Thanks for the link. More good reading....

    I'm not a fan of bluetooth for anything other than a small set of non-critical uses. Even keyboard and mouse operation is problematic. For periodic config of devices I can see it, especially when the alternative is some special adapter that is always expensive and typically doesn't work without a wrestling match.

    Re 48V, keep in mind that this first system is for a land-based off-grid system. That's why it's 48V. And yes, the inverter is always on. At some point you decide you just want "normal" power, and leave it on. At the house, an inverter has been on for 18 years now.

    The boat will be 24V, but I did seriously consider 48V. But that's a whole other discussion. And like the house, the boat will be an inverter-on deal. Our last boat was, and so will this one. What I do look at is the standby power draw of the inverter to keep that as low as possible. It's definitely wasted power. I have resigned myself to wasting some to have AC power all the time, but there is no need to waste any more than required...

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  11. Having a similar background as you, Peter (electronics, computer science, tech exec), I also share your ideas on cruising and geeking with systems.

    I have a similar power system approach on our 56' sailing catamaran. 900 AH, at 12V, of CALB 180 cells, connected as 5P4S, but with the tweak of using a copper bar to connect, which ends up creating a serial connection from every cell in one parallell group to every cell in the next (avoiding potential uneven currents to/from cells within a group).

    I also decided the best approach to a BMS was one that was home-stitched. I'm starting out using Raspberry Pi Zeros as the monitor/controller, as they are cheap, easily available, and exceptionally flexible to program. Whether this approach will ever migrate to a PLC architecture is too early to say.

    I would caution against the approach of providing a float charge stage at your charge controller, as the LFPs really dislike being kept at a high SOC. Better to cycle the batteries (forcefully, if necessary, by eliminating all charge sources until a sufficiently low SOC has been achieved).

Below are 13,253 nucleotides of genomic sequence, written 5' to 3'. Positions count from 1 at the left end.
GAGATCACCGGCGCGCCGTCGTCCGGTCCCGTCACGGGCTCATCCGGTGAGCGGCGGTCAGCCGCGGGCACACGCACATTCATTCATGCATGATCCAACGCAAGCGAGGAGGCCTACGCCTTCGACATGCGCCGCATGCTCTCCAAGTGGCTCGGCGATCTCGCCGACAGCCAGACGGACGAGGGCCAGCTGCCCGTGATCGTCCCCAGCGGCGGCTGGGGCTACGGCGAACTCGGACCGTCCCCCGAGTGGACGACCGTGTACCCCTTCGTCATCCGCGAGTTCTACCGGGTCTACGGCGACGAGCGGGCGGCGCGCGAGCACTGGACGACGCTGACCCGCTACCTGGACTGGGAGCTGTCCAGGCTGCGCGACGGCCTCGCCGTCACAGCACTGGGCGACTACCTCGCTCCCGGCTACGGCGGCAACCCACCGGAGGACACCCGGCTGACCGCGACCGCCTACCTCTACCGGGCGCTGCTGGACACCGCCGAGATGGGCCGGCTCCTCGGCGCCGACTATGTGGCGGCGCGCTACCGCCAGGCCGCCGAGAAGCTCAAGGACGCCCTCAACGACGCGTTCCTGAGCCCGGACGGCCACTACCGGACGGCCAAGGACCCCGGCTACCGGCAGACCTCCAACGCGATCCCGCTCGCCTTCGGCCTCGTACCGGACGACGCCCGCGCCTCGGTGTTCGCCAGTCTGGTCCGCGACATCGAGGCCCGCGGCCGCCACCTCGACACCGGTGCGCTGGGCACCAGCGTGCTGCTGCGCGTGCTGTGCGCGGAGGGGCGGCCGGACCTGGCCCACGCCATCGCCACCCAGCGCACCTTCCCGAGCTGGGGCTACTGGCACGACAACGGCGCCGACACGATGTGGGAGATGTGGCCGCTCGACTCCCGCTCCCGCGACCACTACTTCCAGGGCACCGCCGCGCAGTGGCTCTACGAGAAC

Also, an approach to consider would be to kick in the charge source as a load carrying supply near the bottom of the bank's SOC range. Allow enough current to prevent further discharge, but not enough to significantly increase the SOC. I'm bringing water heater elements online, as needed, to pull down SOC when too much energy is available.

    For the benefit of other readers, an LFP battery is very much the antithesis of a lead-acid battery. It hates being overcharged, can't stand being kept at a high SOC for any length of time, but loves being kept near, or even at, the equivalent of "empty".

    Also, I am using a single charge controller, which provides "marching orders" to all potential charging sources. No other charge logic is allowed, and I exclude any third-party products where such control is not possible.

    Looking forward to reading more about your BMS and how it goes implementing your system.

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  12. It's great to hear how you have approached the same problem. Like with so many boat "things", there are lots of right answers.

    I considered using a Pi or Arduino, and you have shown that it's a perfectly viable approach, and certainly much less expensive than PLCs.

    Re "float", my plan is to configure the chargers to support loads once the batteries get somewhere in the middlish range of charge. On one hand, I want the solar carrying loads after the batteries are fully charged, not the batteries. The batteries are there for night time and cloudy days. But on the other hand you don't want you batteries held at full charge for days and days on end.

    I don't think this is a big problem in an off-grid house since the batteries are guaranteed to cycle down over night, every night. And my charging cut off point will be below 100% to begin with. I think the bigger problem is on the boat when it's left of shore power for extended periods of time. In that case, you want the shore power to carry loads, but with the batteries maintained at a mid state of charge. They key, I believe, is to set the float voltage to match that state of charge.

    ReplyDelete